In addition to doing away with tenure, it calls for ending the practice of paying teachers based on years of service and on the master’s degrees they collect. Ms. Rhee said pay should be based on whether teachers boost student achievement.

She also is calling for districts to get parental consent before placing children in the classrooms of low-performing teachers. Ms. Rhee said firing ineffective teachers can be time-consuming and expensive.

“Too many districts hide the fact that they have ineffective teachers and we are saying, ‘If you can’t change the laws, then you have to give parents the information,’ ” she said.

The blueprint also prods states and districts to adopt “parent trigger” laws that let parents force a major overhaul of a school if more than half of them sign a petition. They could vote to turn the school into a charter school or force the district to get rid of most of the teaching staff.A similar policy was used in Compton, Calif., last year.

Ms. Rhee’s document also calls for an end to what she calls ineffective policies that waste taxpayer money, such as class size reduction policies in the higher grade levels. Her plan, she said, wouldn’t increase spending but would ensure taxpayer money was spent more wisely.

StudentsFirst’s initial foray into policy could be in Florida, where Republican Gov. Rick Scott, who was elected to office in November, appointed Ms. Rhee to his transition team. In a news release, Mr. Scott praised Ms. Rhee’s agenda and said he supported her call to eliminate tenure and expand the number of charter schools, public schools run by independent groups.

And education reform from Indiana. (H/T Heritage Foundation)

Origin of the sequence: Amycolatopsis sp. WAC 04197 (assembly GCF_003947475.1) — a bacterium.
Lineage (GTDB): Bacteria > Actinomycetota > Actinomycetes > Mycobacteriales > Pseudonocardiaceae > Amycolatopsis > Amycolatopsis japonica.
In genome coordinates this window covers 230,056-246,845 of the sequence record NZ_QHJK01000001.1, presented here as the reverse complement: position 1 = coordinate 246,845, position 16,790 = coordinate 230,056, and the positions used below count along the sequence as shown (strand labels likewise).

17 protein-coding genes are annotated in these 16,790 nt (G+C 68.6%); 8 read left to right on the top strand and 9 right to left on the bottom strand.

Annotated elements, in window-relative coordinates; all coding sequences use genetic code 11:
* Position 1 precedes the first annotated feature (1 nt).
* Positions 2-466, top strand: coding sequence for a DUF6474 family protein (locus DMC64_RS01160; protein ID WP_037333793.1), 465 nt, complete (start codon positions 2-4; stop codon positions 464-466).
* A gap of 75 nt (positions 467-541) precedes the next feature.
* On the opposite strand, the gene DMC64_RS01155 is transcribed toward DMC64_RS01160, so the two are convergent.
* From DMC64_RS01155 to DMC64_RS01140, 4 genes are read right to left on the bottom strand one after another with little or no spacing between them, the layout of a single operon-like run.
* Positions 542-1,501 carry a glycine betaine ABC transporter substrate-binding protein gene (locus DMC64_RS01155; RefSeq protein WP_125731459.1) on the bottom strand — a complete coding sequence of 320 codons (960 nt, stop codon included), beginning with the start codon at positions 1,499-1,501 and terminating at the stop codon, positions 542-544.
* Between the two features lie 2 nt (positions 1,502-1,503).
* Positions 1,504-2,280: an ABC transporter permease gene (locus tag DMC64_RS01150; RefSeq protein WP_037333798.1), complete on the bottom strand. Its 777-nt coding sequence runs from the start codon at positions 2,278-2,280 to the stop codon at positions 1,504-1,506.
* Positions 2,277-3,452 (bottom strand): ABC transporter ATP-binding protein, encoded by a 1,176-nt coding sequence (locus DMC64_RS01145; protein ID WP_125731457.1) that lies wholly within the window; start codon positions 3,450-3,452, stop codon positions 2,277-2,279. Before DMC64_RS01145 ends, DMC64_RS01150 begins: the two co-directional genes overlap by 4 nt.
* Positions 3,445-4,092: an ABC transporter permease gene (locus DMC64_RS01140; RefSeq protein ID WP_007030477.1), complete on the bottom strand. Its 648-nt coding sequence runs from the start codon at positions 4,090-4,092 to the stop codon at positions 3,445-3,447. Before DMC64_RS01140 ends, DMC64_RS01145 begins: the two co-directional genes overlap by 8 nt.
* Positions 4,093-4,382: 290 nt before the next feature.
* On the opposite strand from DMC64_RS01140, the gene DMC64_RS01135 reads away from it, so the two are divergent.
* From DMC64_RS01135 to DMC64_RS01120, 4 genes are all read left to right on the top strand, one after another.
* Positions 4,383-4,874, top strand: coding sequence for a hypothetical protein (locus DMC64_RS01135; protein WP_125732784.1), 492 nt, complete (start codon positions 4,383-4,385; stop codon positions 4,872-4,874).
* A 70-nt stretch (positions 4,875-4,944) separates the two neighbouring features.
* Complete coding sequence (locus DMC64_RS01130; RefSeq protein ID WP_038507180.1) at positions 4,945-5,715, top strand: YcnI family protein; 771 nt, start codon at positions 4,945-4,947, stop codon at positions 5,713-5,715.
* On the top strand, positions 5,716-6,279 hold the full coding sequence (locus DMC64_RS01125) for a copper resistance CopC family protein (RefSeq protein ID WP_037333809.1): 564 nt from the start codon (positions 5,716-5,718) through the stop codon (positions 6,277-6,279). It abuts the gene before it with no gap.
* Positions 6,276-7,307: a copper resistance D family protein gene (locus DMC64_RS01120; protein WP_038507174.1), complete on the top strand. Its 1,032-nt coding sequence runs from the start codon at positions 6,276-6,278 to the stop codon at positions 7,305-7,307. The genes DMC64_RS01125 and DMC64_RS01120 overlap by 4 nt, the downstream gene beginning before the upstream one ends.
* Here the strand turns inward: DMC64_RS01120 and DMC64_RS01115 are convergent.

Excerpt:

Gov. Mitch Daniels urged the state legislature to finally act on significant reforms to public education and local government in his annual State of the State speech Tuesday, repeating a call for the expansion of charter schools, merit pay for teachers and the elimination of township government.

[...]Now empowered by a Republican majority in both legislative chambers, Daniels said “it’s going to be a session to remember.” He was escorted to the podium by several lawmakers of both parties, including Sen. Earline Rogers, D-Gary.

He said Indiana should let students finish their high school studies a year early and be given scholarships for college studies. Teachers should be rewarded based on student performance, he said, adding that one in three Hoosier children can pass the national math or reading exam.

Meanwhile, he said 99 percent of Indiana teachers are rated “effective.”

“If that were true 99 percent, not one-third, of our students would be passing those national tests,” Daniels said.

Families who can’t find the right public or charter public school, he said, should be able to apply state dollars toward “the non-government school of their choice.”

And finally, education reform in Pennsylvania. (H/T Heritage Foundation)

Excerpt: